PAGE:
I spent the better part of last week looking for things.  From old financial papers for our mortgage refi to the battery charger for my battery-dead camera to my new un-activated credit card, the whole week was an irritating string of seemingly endless unanswered prayers to St. Anthony.  Few things are more frustrating, especially when things like your financial future are on the line.  The idea of a home loan falling through because I couldn’t find my November 15th pay stub?  Ugh!

As annoying as all that was, I didn’t experience real panic until Saturday afternoon.  Our soon-to-be-refinanced house fortunately backs up to some property with an amazing sledding hill, and the owners of that land don’t mind if neighborhood kids partake in the fun.  One of our neighbors, who has a preschool daughter, has an open invite to track through our backyard to sled on that hill.  On Saturday, (while I was digging through papers looking for who remembers which thing), our neighbor came over and asked if my son would like to join them sledding.  He suited up and I sent him out with the instruction to grab a sled and go meet the neighbors for sledding.

After a few minutes I peeked out the back window and didn’t see my son.   I figured he must be at the top of the hill.  After another couple minutes I looked again. There was the neighbor and his daughter, but not my son.  I figured he must just be kicking snow piles on his way over.  The third time I looked out and didn’t see him, I put my boots on to go investigate.  I found only two sets of footprints to the back yard.  When I called to my neighbor, he said my son had never made it out.  A frantic look at the front of the house revealed no prints around the other side.  The only place he could have gone was down the driveway and there was no sign of him anywhere on our block.  This is where the panic came in.  He had vanished! A million horrible scenarios played through my head.  Thirty minutes later, we found him across the street in a neighbor’s back yard.  He thought he was supposed to go down the block to the neighbor’s house and was wondering why they were taking so long to show up! He was even a bit annoyed that we’d made so much fuss.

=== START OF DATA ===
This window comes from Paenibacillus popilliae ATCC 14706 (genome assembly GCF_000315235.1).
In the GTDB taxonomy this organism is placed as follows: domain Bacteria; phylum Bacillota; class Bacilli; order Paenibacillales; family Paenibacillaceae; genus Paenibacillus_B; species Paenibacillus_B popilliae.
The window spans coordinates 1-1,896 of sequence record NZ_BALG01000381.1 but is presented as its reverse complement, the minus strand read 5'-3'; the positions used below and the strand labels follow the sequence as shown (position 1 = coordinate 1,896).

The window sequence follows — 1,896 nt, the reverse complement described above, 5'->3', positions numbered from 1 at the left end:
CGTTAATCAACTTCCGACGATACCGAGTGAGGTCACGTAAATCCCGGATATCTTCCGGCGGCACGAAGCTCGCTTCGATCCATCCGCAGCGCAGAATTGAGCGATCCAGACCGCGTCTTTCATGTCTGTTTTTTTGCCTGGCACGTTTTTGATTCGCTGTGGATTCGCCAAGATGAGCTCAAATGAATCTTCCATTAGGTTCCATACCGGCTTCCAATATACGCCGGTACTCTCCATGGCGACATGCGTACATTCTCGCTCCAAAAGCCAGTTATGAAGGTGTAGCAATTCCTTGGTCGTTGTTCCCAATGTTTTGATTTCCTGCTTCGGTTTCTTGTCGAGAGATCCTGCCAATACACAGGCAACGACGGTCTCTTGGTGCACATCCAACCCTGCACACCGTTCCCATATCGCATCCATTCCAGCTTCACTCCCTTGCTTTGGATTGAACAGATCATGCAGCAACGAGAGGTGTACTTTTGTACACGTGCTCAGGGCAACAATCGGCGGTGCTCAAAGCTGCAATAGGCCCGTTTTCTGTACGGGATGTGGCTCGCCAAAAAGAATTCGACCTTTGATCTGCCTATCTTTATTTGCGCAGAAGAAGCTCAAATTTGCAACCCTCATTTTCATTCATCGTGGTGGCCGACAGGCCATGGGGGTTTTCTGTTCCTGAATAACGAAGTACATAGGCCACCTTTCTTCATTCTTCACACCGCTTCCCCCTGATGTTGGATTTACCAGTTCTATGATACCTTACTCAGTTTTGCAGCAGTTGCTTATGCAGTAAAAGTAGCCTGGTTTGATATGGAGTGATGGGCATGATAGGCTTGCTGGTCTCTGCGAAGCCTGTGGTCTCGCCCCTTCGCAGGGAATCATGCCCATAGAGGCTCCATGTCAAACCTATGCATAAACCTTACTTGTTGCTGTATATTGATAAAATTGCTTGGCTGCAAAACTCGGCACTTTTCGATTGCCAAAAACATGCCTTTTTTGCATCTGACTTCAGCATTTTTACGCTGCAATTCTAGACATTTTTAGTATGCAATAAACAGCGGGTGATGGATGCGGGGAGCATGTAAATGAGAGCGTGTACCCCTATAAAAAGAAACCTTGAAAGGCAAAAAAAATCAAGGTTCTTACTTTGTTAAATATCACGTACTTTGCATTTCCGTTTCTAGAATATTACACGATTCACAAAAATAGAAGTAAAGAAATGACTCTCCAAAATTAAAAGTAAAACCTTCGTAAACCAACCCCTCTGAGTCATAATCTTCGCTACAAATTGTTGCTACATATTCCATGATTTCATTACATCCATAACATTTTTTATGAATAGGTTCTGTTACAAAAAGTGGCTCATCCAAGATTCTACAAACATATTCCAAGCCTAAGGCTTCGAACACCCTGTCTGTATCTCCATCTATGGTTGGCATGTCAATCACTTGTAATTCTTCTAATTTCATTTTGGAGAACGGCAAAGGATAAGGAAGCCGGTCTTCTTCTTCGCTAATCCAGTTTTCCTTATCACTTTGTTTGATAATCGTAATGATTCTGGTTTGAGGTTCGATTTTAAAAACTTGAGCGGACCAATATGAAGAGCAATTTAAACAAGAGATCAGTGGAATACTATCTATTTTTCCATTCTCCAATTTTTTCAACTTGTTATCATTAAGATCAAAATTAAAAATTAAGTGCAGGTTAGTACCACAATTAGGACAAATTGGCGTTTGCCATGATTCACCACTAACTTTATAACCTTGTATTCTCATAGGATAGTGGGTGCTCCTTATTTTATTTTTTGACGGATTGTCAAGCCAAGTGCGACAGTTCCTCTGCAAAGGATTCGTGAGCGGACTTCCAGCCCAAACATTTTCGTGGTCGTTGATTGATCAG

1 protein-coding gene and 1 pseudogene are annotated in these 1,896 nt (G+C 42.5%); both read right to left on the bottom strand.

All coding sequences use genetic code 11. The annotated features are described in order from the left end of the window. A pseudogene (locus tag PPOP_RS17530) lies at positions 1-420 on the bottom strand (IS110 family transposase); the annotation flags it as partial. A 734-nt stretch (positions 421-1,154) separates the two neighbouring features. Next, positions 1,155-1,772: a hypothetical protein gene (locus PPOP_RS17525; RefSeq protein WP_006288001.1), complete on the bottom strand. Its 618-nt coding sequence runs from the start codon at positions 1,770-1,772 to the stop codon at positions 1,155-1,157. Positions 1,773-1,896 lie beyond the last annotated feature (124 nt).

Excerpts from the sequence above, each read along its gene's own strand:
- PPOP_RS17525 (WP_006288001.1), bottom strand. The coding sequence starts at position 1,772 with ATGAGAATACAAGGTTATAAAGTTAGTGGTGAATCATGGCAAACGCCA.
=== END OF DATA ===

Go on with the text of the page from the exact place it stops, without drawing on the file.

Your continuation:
I talked to my Confirmation class about sin today, and made the point that sin is what Christmas is all about.  (Want some weird looks? Try telling 9th graders that Christmas is about sin.)  But really, Christmas doesn’t make sense if we don’t understand it.  And let’s face it. Our culture doesn’t understand it.  To modern America the word sin is in itself an overreaction and carries with it the knee-jerk reaction that if one mentions sin, one is condemning another to hell.  Instead we like to talk about “bad choices”, which would be fine if we didn’t fail to mention that some bad choices are called “sins”. And that they hurt people, offend God and damage our souls.  It is the cause of every war, every social ill, every dysfunctional holiday family dinner. And if it’s bad enough and left unrepentant, sin leads to eternal death.  It’s toxic, nasty stuff.

Christmas is about sin because that’s the reason the little Baby Jesus entered the world in that stable 2,000 years ago.  It’s the reason John leaped in Elizabeth’s womb.  It’s why the shepherds rejoiced and came to worship.  God knew how bad sin was and that we can’t save ourselves from it.  Sin is the whole reason we need a Messiah!  And yet, because many of us don’t acknowledge sin, we don’t acknowledge the Messiah either.  Jesus becomes just a quaint story and a good excuse to snuggle up around the fire and spend mad cash on gifts.  Or, perhaps like many in his own day, we are hoping Jesus will save us from something else, like financial troubles or Roman occupation.  In either case, we are like my son sitting in the neighbor’s yard blissfully unaware that bad things can happen to unattended children in this big bad world.

Like my son, we are all beloved children that have run off.  Some of us are like the Prodigal who stormed off on purpose.  Some are like my Kindergartener who just lost track of things and ended up in the wrong yard.  For both groups, Jesus’ entry into human history is the big rescue act.  He knows what happens to sinners left to their own devices in this big bad world and he is as terrified about losing any one of us as I was about losing my firstborn.  We’re his kids. And he doesn’t want us to go to hell.

The flip side is the joy he feels when we return home, when we allow him to save us.  When I laid eyes on my son moseying across the neighbor’s front lawn, I think I may have felt more joy than on the day he was born.  My son was alive and well!  He would come home again and he’d do homework and I’d nag him to get dressed faster and to find his shoes.  We would all be together.  What a relief!

I imagine Jesus must feel that same joy (but greater, because he’s God) at every repentant sinner.  Can you imagine the tears that well up in his glorified eyes every time someone enters a musty wooden box and utters the words, “Bless me, Father, for I have sinned. It’s been 30 years since my last confession”?  The same happens in small ways every time we renounce a sin, vice or weakness in our lives.  Hooray! He gets to be our Savior again.  Our relationship is once again restored. We’re back together again.

Luckily, as this week comes to an end, most of my lost articles have been either found or safely replaced.  The most important is sleeping safely under his Spiderman sheets.  It’s a wonderful feeling! This Christmas season, let’s give Jesus the same joy, and allow ourselves to be found by him.

Copyright 2010 Libby DuPont